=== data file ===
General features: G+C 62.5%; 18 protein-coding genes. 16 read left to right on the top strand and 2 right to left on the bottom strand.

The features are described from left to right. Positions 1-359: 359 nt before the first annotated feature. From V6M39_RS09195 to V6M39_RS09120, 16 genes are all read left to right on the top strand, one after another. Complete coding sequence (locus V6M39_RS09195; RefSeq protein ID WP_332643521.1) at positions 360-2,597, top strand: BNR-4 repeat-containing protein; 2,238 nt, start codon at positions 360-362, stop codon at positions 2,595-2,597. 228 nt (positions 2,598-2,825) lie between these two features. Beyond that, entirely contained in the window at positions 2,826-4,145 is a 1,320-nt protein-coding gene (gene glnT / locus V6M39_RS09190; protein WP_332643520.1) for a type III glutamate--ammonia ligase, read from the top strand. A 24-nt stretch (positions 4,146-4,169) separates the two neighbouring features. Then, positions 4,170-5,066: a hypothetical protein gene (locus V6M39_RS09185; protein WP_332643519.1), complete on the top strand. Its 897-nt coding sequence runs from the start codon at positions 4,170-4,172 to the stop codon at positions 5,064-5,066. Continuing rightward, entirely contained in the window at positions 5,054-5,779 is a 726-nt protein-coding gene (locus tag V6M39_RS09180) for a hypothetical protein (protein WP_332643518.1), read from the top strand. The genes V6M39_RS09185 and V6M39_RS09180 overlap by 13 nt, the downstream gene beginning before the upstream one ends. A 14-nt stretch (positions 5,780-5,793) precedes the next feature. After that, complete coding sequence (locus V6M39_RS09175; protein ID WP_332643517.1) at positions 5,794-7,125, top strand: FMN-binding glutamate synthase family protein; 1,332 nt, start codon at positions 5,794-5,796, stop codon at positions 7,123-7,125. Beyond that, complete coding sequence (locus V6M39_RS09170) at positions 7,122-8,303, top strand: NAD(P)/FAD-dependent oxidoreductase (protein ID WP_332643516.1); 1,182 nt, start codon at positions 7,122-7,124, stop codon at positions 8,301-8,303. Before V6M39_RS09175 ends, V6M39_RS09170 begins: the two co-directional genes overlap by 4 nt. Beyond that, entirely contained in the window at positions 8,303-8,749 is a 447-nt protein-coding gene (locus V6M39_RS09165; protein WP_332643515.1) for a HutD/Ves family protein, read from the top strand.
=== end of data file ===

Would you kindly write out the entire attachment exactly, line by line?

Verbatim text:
General features: G+C 62.5%; 18 protein-coding genes. 16 read left to right on the top strand and 2 right to left on the bottom strand.

The features are described from left to right. Positions 1-359: 359 nt before the first annotated feature. From V6M39_RS09195 to V6M39_RS09120, 16 genes are all read left to right on the top strand, one after another. Complete coding sequence (locus V6M39_RS09195; RefSeq protein ID WP_332643521.1) at positions 360-2,597, top strand: BNR-4 repeat-containing protein; 2,238 nt, start codon at positions 360-362, stop codon at positions 2,595-2,597. 228 nt (positions 2,598-2,825) lie between these two features. Beyond that, entirely contained in the window at positions 2,826-4,145 is a 1,320-nt protein-coding gene (gene glnT / locus V6M39_RS09190; protein WP_332643520.1) for a type III glutamate--ammonia ligase, read from the top strand. A 24-nt stretch (positions 4,146-4,169) separates the two neighbouring features. Then, positions 4,170-5,066: a hypothetical protein gene (locus V6M39_RS09185; protein WP_332643519.1), complete on the top strand. Its 897-nt coding sequence runs from the start codon at positions 4,170-4,172 to the stop codon at positions 5,064-5,066. Continuing rightward, entirely contained in the window at positions 5,054-5,779 is a 726-nt protein-coding gene (locus tag V6M39_RS09180) for a hypothetical protein (protein WP_332643518.1), read from the top strand. The genes V6M39_RS09185 and V6M39_RS09180 overlap by 13 nt, the downstream gene beginning before the upstream one ends. A 14-nt stretch (positions 5,780-5,793) precedes the next feature. After that, complete coding sequence (locus V6M39_RS09175; protein ID WP_332643517.1) at positions 5,794-7,125, top strand: FMN-binding glutamate synthase family protein; 1,332 nt, start codon at positions 5,794-5,796, stop codon at positions 7,123-7,125. Beyond that, complete coding sequence (locus V6M39_RS09170) at positions 7,122-8,303, top strand: NAD(P)/FAD-dependent oxidoreductase (protein ID WP_332643516.1); 1,182 nt, start codon at positions 7,122-7,124, stop codon at positions 8,301-8,303. Before V6M39_RS09175 ends, V6M39_RS09170 begins: the two co-directional genes overlap by 4 nt. Beyond that, entirely contained in the window at positions 8,303-8,749 is a 447-nt protein-coding gene (locus V6M39_RS09165; protein WP_332643515.1) for a HutD/Ves family protein, read from the top strand.